Amazon retaliated against SpaceX today at the Federal Communications Commission or FCC, claiming that the Starlink operator refuses to follow the rules and makes unjustified attacks on anyone who points out SpaceX’s rule-breaking.
“Whether it is launching satellites with unlicensed antennas, launching rockets without approval, building an unapproved launch tower, or re-opening a factory in violation of a shelter-in-place order, the conduct of SpaceX and other Musk-led companies makes their view plain: rules are for other people, and those who insist upon or even simply request compliance are deserving of derision and ad hominem attacks,” Amazon told the FCC.
Amazon urged the FCC two weeks ago to reject SpaceX’s proposal for the next-generation version of Starlink, which could include up to 30,000 broadband satellites. Amazon claims that SpaceX broke a rule against submitting incomplete or inconsistent applications by submitting plans for “two mutually exclusive configurations” with “very different orbital parameters.”
SpaceX claims it is pitching two alternative configurations in case its preferred setup does not work out, and that this does not violate FCC rules. SpaceX also told the FCC that Amazon frequently tries to stymie competitors in order to “compensate for Amazon’s failure to make its own progress.”
The FCC rule in question does not expressly prohibit SpaceX’s strategy, but it does state that an application will be rejected if it “is defective with respect to completeness of answers to questions, informational showings, internal inconsistencies, execution, or other formal character matters.”
Amazon said in a filing today that it is responding to SpaceX and its CEO Elon Musk “with a sigh.”
SpaceX frequently accuses “any private company that dares to point out its flouting of laws and regulations” of being “anticompetitive,” according to Amazon. Amazon cited a number of other cases, including one in which satellite operator Viasat sued the FCC and asked for a stay to prevent the FCC-approved Starlink launches from taking place. Viasat’s request was denied by US appeals court judges.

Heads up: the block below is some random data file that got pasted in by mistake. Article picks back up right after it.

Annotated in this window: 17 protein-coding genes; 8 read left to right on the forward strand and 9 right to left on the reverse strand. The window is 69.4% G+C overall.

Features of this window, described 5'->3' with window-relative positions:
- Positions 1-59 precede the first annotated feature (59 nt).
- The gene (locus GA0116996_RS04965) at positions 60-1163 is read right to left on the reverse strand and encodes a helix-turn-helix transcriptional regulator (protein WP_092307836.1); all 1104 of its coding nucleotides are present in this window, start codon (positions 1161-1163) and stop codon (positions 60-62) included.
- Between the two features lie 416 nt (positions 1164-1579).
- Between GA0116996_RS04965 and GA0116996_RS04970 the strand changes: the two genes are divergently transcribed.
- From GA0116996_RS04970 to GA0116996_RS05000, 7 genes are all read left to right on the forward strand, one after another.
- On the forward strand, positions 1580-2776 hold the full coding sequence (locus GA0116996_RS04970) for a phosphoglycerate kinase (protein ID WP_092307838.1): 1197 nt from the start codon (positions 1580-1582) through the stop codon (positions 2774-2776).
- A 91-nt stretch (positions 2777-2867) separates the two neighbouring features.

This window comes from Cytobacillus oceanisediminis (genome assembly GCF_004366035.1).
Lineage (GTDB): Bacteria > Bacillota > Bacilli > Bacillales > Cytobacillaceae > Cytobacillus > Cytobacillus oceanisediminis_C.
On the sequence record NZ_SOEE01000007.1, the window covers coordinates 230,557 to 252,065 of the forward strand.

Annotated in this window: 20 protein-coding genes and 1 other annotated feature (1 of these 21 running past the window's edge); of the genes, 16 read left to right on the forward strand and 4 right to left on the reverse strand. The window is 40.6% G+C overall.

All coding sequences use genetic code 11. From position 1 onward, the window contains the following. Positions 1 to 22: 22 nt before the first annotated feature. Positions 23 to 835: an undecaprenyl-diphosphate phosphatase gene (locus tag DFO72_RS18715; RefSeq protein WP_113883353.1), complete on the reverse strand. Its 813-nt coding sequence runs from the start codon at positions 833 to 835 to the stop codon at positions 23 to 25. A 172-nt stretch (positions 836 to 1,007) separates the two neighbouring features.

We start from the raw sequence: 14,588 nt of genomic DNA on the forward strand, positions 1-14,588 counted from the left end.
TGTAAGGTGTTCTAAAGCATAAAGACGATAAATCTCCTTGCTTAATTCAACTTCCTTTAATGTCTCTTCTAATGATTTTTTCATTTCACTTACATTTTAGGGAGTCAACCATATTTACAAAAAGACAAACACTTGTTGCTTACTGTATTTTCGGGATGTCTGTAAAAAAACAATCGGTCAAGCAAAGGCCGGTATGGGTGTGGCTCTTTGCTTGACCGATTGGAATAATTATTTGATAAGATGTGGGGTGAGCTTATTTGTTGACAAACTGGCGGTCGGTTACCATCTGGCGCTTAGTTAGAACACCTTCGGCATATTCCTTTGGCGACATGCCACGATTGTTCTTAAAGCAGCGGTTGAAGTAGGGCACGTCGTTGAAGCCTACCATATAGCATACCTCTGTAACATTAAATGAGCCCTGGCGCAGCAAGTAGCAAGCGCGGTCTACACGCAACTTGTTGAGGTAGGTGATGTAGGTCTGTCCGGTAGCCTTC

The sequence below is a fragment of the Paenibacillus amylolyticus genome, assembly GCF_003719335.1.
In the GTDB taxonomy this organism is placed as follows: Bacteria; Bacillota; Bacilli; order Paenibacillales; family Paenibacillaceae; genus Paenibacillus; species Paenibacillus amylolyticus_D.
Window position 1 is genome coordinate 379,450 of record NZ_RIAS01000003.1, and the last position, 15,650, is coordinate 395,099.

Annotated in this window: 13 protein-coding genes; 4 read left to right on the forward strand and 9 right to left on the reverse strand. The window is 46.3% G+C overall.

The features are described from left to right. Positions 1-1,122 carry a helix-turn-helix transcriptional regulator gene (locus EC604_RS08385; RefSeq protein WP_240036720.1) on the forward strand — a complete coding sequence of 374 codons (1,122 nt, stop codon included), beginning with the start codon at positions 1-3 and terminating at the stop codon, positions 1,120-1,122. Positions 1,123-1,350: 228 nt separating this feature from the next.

Amazon intends to launch a satellite-broadband service via its Kuiper Systems subsidiary, but has stated that no satellites will be launched until at least 2023. Over 100,000 customers are receiving beta service from SpaceX’s 1,700 satellites.
Amazon also cited a case in which “SES, Amazon, and OneWeb identified that SpaceX clandestinely redesigned and launched its satellite antennas in a manner that violated the scope of its existing authorization” by employing both parabolic and phased-array antennas without informing the FCC.
“For existing and prospective licensees seeking to authorize new services, multiplying the commission’s burden in processing applications could dramatically extend this already lengthy process. In other words, Amazon’s argument protects competition by keeping the door open for prospective licensees, while SpaceX’s position would close it,” Amazon stated.
Amazon came to a conclusion, “If SpaceX and Musk continue to hold themselves above the rules, they should buckle up: they will only draw further protest from Amazon and others who want to see rules applied to everyone equally. Musk and SpaceX will likely continue to respond as they have here, and the chaotic and resource draining cycle will continue. Amazon asks that the commission show SpaceX that the rules apply to it as well.”